The old airline guidance about putting on your own oxygen mask first still stands. Take care of yourself. You deserve it. And it will give you the strength and courage to be there for others in your world.
May you find the time to do what uplifts and comforts you. May you discover resources to support your journey. May you remember to support others, too, on their journey.
May you be healthy, happy, strong, and safe.
Copyright 2021 D. R. deLuis
Last words: Please remember that neither my opinions/experiences nor resources I mention are meant as cures or treatment. This is intended to uplift and educate, not as counseling or professional advice. If you’re in a moment in your life when most efforts feel huge, consider finding a mental health professional to support you.[ii] If you’re considering ending your life or if you are in crisis, please reach out to emergency services (9-1-1) or a crisis hotline.[iii] You deserve support and to know someone has your back.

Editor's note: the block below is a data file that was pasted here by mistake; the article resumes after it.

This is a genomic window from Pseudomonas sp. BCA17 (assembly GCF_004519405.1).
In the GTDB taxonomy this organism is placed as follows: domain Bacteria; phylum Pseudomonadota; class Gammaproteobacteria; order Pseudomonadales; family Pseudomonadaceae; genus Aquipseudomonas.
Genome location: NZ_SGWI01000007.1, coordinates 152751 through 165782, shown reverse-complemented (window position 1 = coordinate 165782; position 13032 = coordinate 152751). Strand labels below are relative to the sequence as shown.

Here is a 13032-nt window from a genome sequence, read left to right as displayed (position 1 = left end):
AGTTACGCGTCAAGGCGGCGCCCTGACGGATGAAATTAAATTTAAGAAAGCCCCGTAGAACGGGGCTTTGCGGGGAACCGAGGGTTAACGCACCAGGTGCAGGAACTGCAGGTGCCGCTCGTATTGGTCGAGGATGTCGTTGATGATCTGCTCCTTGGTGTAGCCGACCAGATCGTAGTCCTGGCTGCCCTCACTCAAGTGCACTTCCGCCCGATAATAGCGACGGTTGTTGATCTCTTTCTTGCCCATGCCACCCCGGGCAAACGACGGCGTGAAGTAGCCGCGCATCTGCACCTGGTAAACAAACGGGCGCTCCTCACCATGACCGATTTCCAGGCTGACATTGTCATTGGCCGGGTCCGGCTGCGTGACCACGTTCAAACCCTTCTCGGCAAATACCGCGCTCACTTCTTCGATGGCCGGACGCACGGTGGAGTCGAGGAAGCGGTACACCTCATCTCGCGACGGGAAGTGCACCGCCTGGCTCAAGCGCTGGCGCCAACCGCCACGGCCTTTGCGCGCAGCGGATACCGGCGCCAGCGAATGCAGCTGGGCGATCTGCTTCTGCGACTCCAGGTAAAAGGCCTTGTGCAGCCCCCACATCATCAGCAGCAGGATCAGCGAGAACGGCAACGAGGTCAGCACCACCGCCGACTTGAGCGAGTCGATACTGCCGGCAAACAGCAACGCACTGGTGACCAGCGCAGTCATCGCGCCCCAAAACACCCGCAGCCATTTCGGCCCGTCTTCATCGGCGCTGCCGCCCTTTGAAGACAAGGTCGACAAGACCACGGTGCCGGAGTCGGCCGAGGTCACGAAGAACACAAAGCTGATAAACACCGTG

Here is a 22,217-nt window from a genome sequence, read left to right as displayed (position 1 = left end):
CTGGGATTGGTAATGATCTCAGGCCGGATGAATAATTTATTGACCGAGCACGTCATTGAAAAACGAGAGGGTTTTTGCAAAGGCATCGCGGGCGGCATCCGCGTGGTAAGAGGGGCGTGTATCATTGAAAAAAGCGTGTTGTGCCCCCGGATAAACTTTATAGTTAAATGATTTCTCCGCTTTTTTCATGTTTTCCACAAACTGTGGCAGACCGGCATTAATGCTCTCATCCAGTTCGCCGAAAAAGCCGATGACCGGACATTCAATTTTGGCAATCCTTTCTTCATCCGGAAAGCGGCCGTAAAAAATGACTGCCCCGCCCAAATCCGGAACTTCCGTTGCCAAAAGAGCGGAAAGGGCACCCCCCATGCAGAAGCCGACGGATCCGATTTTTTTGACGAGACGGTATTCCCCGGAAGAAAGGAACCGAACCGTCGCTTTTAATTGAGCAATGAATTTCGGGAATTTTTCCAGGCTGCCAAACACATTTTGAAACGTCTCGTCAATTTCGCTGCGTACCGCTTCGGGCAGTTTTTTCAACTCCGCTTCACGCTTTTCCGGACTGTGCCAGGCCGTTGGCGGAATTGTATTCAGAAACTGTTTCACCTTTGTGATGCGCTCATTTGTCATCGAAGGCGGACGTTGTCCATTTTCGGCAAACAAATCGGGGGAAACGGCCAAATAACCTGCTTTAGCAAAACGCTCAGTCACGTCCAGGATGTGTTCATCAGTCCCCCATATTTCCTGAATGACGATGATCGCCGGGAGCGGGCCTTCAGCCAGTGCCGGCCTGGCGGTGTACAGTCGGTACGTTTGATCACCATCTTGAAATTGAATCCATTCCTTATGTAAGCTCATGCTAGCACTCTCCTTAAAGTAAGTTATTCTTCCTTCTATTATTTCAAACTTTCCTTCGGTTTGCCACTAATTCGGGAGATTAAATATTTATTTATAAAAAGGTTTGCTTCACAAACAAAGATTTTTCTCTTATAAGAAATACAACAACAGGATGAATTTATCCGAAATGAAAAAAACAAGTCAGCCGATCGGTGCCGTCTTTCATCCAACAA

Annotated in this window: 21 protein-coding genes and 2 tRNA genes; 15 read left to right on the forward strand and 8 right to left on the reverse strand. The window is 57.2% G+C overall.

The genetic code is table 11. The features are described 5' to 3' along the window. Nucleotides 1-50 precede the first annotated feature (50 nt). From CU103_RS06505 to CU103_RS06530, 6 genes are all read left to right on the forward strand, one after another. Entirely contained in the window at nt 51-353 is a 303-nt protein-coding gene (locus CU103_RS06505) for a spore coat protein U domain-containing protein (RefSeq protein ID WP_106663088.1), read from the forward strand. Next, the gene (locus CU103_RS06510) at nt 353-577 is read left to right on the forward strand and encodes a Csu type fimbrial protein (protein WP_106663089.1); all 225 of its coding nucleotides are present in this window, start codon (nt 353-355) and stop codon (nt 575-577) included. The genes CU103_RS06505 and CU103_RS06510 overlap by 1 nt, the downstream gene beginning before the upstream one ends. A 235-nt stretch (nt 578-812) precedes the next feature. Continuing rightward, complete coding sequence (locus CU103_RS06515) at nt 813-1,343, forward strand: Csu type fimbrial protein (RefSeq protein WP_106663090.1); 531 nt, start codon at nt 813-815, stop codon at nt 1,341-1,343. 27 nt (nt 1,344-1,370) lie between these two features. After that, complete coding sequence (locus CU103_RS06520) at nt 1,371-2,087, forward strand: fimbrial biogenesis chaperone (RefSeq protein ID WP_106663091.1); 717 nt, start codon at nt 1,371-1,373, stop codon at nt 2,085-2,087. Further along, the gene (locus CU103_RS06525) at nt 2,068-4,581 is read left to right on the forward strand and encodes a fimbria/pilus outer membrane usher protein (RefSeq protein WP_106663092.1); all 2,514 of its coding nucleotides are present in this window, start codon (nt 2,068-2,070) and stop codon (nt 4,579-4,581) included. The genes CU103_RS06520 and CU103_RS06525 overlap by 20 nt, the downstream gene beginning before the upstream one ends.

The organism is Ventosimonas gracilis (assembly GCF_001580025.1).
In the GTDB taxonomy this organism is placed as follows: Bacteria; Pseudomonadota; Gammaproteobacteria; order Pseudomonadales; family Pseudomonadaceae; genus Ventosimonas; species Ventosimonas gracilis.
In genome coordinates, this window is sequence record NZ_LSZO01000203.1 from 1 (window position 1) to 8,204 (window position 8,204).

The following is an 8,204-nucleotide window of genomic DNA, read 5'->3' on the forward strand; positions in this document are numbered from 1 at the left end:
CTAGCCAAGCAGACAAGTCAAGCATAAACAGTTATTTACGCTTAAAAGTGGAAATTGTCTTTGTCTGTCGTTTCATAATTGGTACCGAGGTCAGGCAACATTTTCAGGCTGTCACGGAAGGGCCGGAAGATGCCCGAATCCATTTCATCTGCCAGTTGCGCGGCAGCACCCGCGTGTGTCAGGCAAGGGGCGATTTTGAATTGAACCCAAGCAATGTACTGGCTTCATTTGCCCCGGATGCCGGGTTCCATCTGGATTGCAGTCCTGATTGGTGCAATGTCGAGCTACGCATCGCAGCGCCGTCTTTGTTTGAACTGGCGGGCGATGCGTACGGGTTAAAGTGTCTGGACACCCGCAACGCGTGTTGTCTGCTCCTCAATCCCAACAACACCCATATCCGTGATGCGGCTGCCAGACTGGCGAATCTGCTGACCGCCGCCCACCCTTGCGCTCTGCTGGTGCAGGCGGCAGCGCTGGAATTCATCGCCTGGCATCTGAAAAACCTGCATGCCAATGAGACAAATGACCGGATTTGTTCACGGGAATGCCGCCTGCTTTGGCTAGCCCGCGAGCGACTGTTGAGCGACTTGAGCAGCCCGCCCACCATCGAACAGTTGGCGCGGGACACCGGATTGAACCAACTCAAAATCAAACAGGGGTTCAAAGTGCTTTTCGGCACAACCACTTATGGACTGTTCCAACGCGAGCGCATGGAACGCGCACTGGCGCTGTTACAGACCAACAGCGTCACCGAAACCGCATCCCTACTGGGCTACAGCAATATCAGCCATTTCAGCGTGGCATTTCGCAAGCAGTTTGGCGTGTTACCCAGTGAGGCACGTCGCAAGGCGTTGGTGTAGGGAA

[i] By causing intentional harm, I refer to actions like leaving children unsupervised, violence to self or others, and exercising prejudices like racism, sexism, fat-phobia, anti-LGBTQ+, ageism, and others.
[ii] Most areas in the U.S. offer a “2-1-1” service that can provide information about local resources. In addition, one website (there are many) with info about finding an affordable therapist is Open Counseling at www.opencounseling.com .
[iii] National Suicide Prevention Lifeline: call 1-800-273-8255 or visit the website to text/chat at https://suicidepreventionlifeline.org/chat/. To reach the Crisis Text Line in the US and Canada text “HOME” to 741741; in the UK text 85258; in Ireland text 2050808.